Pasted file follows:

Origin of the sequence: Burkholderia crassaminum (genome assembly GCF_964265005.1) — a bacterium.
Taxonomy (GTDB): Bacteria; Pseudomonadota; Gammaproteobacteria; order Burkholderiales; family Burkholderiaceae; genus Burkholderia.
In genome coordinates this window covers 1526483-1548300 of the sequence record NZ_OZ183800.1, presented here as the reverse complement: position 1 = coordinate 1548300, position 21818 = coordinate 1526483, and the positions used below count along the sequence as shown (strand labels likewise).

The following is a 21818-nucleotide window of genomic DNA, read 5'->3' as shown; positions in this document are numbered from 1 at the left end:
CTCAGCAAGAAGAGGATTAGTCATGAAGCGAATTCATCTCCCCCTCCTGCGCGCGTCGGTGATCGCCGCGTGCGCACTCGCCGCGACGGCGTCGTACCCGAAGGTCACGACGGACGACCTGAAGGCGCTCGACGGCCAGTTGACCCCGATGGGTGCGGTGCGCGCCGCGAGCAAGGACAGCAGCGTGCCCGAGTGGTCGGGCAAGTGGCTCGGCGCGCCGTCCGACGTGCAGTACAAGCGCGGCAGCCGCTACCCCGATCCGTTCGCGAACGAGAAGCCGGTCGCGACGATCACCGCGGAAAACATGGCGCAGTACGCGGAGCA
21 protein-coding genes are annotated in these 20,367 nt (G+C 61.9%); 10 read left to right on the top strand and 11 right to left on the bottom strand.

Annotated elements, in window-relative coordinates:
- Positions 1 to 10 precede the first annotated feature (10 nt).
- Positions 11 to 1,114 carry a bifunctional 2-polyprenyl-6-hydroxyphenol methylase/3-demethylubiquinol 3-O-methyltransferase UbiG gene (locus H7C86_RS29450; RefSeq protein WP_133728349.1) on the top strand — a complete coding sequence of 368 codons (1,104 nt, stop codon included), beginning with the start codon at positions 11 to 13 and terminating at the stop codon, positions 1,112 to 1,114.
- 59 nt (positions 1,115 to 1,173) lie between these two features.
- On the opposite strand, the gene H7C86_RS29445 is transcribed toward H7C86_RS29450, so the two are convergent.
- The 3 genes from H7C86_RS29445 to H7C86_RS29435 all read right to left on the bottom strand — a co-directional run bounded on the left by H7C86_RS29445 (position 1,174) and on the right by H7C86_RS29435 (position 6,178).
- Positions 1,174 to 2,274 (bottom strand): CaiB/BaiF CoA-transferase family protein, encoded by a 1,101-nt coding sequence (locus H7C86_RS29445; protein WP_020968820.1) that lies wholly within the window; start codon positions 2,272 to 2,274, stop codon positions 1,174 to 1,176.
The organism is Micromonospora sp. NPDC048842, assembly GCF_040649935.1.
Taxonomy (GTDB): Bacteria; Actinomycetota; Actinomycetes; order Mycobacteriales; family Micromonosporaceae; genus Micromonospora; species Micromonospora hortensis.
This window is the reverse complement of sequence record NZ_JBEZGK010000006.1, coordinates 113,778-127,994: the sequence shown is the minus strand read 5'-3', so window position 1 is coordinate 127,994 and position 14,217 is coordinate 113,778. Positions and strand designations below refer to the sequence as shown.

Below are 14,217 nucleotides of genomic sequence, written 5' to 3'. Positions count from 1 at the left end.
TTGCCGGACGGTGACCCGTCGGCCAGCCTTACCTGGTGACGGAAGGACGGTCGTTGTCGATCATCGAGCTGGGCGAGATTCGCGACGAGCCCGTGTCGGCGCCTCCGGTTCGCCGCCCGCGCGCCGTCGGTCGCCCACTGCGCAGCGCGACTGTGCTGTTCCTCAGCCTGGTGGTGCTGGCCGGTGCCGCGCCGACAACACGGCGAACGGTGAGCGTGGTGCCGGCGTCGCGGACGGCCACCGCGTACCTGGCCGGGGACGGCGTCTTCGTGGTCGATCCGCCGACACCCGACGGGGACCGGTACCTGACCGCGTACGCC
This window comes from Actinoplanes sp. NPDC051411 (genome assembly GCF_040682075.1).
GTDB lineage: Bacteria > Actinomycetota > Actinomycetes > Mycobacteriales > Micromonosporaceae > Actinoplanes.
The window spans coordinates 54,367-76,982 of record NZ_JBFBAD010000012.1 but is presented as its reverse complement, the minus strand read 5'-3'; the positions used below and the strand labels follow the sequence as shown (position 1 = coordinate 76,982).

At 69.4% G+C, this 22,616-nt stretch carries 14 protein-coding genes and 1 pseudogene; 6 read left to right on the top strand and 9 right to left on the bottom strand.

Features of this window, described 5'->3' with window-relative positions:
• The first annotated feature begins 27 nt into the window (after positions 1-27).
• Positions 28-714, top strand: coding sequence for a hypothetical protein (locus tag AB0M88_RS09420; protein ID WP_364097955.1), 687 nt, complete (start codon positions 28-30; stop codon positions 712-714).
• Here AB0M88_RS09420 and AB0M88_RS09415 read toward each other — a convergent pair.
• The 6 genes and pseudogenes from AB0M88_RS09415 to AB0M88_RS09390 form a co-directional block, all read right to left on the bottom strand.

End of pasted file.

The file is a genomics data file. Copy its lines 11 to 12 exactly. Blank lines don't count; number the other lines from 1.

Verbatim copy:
- On the opposite strand, the gene H7C86_RS29445 is transcribed toward H7C86_RS29450, so the two are convergent.
- The 3 genes from H7C86_RS29445 to H7C86_RS29435 all read right to left on the bottom strand — a co-directional run bounded on the left by H7C86_RS29445 (position 1,174) and on the right by H7C86_RS29435 (position 6,178).